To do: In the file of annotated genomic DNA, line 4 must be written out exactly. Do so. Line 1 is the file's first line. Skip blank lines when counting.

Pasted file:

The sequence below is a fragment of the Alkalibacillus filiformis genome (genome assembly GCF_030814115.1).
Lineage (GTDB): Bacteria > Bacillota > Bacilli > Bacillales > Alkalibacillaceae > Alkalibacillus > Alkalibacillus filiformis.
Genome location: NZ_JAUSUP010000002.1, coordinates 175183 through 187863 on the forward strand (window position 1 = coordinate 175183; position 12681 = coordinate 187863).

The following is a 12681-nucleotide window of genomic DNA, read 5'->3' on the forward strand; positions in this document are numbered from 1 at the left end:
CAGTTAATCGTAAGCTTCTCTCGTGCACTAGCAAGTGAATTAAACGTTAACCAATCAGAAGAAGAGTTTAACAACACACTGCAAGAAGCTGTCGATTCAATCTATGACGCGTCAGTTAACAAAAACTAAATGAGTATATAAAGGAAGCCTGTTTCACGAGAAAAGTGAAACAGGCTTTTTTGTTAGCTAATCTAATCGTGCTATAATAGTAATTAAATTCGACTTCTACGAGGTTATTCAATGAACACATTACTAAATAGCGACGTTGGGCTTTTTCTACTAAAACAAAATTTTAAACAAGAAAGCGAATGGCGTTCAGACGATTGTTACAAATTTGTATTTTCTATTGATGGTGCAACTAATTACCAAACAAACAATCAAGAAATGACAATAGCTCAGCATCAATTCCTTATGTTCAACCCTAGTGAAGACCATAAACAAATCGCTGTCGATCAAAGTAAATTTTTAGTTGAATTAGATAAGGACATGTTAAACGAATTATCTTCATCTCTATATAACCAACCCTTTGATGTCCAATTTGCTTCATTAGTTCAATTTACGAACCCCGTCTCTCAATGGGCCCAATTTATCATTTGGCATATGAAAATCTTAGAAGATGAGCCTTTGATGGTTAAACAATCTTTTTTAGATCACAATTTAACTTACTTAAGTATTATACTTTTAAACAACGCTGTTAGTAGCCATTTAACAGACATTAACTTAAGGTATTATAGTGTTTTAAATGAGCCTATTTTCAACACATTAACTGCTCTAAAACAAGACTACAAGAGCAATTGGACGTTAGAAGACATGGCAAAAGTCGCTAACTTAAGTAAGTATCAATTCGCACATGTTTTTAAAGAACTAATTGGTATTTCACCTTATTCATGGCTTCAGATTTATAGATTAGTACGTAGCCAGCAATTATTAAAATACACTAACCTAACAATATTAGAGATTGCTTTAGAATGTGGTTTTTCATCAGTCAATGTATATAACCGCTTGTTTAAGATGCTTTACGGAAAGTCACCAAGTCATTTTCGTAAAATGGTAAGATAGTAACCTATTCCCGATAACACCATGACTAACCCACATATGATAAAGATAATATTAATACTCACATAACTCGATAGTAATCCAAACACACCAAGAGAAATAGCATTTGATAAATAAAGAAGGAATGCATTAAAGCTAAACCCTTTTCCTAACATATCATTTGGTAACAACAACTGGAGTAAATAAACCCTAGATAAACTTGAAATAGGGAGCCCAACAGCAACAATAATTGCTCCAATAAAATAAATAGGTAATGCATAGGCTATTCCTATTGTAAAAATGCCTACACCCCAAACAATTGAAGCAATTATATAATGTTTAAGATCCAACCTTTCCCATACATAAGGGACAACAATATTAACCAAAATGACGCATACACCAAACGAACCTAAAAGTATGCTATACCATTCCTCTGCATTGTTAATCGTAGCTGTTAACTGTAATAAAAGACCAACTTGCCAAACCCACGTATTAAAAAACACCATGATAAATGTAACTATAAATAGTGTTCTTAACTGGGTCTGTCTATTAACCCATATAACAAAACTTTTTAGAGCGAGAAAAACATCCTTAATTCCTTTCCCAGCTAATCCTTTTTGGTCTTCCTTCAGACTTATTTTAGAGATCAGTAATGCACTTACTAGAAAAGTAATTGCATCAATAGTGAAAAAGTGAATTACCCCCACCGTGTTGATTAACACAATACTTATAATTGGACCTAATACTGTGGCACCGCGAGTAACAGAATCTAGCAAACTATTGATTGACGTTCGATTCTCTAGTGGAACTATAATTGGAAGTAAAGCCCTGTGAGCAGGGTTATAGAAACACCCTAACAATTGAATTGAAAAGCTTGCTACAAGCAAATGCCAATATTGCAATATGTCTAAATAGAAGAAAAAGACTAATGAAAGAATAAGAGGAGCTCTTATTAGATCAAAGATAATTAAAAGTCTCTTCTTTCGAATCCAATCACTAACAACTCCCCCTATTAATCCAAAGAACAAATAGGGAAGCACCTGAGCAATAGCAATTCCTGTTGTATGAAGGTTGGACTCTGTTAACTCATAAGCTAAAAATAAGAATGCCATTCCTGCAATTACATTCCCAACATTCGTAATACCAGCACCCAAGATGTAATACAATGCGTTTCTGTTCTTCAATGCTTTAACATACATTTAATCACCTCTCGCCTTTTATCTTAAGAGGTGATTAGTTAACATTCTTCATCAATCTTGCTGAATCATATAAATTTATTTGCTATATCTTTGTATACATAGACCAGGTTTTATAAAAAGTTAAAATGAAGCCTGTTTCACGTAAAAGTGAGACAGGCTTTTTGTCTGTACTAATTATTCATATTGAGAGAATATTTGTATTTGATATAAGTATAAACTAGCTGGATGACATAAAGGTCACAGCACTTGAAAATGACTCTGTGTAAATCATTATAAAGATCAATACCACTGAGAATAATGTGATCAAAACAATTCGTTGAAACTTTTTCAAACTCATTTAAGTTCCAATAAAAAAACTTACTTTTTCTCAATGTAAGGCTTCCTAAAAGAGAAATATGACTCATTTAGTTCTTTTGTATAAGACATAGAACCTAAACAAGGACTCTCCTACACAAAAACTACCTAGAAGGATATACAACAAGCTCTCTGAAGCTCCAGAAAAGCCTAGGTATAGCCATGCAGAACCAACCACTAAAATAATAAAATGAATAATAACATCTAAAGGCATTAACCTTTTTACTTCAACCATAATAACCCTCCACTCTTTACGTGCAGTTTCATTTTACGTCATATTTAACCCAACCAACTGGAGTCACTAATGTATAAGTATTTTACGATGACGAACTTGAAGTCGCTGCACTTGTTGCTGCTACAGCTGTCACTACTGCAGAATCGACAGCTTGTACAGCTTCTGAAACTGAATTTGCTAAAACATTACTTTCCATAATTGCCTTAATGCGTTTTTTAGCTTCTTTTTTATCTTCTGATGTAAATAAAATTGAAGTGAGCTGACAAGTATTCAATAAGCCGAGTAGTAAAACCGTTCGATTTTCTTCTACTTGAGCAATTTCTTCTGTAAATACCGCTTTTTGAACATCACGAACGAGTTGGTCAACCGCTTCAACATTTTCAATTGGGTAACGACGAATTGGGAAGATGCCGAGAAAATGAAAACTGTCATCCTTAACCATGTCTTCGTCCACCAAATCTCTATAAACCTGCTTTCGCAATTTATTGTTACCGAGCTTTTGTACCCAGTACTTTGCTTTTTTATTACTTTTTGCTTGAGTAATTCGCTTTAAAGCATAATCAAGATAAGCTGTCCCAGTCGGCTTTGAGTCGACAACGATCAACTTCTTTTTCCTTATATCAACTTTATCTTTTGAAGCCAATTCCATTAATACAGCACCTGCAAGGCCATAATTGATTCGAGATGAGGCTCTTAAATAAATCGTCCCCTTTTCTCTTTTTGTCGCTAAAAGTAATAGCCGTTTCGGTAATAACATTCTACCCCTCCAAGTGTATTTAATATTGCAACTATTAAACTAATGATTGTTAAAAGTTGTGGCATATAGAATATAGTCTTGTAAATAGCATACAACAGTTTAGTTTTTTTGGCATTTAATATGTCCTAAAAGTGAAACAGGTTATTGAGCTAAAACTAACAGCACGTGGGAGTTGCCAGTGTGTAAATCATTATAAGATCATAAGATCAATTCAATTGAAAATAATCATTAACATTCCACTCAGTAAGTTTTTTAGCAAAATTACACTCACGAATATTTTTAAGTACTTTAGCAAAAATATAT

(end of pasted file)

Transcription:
The following is a 12681-nucleotide window of genomic DNA, read 5'->3' on the forward strand; positions in this document are numbered from 1 at the left end: